Istanbul : Metamorphoses in an Imperial City
Literary Nonfiction. ISTANBUL: METAMORPHOSES IN AN IMPERIAL CITY brings together essays and memoirs by noted scholars and writers. The book opens with an introductory essay on the history of Istanbul by M. Akif Kirecci, followed by a series of essays on the city and its development since the creation of the Turkish Republic in 1923. Included are essays by Burcu Ozguven, "Creating Ideas on the Urban Modernization: Istanbul's Development in the Thirties"; Laurent Mignon, "Istanbul Disorientated: From the 'National Poet' to the 'Unnational' Novelist"; Z. Esra Mirze Santesso, "Literary and Photographic Aura in Orhan Pamuk's Istanbul: Memories and the City"; Murat Nemet-Nejat, "Istanbul Noir"; and Iffet Evin, "Mehmet the Boatman," translated by Robert P. Finn. A second group of essays concerns American perceptions of Istanbul. Edward Foster summarizes the deep admiration of the city and Turkish culture generally by visitors from the United States in the nineteenth-century. The book closes with reminiscences of the modern city by the critic Walter Andrews, the poet Sidney Wade, and the playwright Anthony P. Pennino."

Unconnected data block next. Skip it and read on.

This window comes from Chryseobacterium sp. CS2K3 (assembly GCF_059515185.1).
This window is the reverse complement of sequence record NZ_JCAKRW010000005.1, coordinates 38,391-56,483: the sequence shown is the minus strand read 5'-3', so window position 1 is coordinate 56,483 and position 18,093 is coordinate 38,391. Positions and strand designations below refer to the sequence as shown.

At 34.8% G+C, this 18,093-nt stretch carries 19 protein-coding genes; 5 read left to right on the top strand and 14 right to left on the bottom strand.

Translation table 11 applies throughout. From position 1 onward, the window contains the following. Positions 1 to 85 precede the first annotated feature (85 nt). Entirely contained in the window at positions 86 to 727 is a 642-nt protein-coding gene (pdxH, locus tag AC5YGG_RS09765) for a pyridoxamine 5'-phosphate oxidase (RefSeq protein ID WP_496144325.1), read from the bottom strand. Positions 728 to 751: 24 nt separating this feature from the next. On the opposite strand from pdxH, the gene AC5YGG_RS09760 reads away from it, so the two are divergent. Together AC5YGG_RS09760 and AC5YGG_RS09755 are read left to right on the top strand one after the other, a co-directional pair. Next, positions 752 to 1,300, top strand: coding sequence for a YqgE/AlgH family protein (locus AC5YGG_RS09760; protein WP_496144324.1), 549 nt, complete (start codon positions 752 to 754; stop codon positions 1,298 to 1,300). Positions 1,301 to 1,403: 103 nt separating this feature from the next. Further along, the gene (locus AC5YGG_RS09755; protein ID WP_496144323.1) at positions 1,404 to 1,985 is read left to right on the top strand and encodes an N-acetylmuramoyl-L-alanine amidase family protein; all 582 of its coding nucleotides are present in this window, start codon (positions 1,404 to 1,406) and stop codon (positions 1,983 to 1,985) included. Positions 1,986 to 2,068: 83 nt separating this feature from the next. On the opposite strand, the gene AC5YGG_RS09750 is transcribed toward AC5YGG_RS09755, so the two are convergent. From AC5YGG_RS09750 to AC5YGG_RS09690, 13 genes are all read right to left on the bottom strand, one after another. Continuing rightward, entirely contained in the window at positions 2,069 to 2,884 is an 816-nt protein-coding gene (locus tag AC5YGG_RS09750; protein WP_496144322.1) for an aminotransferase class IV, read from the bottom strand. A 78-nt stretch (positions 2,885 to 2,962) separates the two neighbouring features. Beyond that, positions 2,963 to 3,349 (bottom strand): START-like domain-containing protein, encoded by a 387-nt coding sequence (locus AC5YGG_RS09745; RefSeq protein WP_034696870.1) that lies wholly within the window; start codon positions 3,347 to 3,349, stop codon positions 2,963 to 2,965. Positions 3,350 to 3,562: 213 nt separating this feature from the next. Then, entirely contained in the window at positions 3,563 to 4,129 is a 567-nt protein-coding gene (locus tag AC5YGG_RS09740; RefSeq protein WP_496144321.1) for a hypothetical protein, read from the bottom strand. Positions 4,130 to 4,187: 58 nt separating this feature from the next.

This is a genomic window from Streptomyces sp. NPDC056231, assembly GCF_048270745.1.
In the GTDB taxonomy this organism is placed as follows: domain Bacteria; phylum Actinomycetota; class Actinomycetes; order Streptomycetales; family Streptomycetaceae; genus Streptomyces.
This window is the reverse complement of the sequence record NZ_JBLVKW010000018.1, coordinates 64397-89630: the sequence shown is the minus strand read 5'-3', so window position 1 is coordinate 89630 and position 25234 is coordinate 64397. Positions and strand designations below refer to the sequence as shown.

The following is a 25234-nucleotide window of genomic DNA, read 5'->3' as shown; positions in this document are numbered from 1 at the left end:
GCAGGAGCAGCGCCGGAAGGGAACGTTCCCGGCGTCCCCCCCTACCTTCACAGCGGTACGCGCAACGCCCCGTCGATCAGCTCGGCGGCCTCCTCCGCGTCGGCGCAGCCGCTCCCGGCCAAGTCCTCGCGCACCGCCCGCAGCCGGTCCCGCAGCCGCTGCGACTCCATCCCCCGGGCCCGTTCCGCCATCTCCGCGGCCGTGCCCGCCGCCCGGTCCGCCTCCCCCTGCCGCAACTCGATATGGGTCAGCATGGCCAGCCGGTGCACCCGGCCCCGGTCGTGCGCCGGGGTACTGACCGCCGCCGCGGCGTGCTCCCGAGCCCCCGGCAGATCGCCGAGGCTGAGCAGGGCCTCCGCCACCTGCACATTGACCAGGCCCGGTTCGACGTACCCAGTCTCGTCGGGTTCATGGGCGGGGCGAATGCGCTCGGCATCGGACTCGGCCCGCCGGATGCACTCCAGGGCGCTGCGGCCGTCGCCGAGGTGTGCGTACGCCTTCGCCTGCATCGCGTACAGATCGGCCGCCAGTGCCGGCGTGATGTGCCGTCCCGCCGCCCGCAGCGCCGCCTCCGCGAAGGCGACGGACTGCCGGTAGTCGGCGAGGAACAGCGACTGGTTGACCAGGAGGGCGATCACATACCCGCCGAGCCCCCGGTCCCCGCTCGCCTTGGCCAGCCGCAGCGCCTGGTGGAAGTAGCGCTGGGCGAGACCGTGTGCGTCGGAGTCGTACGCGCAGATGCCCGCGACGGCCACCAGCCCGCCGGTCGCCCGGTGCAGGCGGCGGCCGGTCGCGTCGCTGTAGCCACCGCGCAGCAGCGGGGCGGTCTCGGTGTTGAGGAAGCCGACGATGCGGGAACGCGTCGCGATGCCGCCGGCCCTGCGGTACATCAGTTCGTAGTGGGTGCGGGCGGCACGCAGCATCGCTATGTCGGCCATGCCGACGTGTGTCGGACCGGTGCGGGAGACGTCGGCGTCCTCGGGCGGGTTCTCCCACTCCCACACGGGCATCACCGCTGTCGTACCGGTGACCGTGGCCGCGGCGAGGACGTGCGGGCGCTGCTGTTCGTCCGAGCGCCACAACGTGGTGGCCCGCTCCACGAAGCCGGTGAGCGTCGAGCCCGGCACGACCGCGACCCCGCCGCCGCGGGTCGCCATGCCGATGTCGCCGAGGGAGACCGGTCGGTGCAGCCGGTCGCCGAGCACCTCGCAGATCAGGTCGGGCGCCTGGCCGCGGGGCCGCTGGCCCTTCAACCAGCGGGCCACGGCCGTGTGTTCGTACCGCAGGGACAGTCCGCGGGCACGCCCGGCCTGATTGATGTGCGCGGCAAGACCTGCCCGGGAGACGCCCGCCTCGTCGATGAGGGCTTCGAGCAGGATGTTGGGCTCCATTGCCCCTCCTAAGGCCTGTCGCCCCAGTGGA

- Paperback | 170 pages
- 149.86 x 226.06 x 15.24mm | 204.12g
- 05 Jul 2011
- Talisman House, Publishers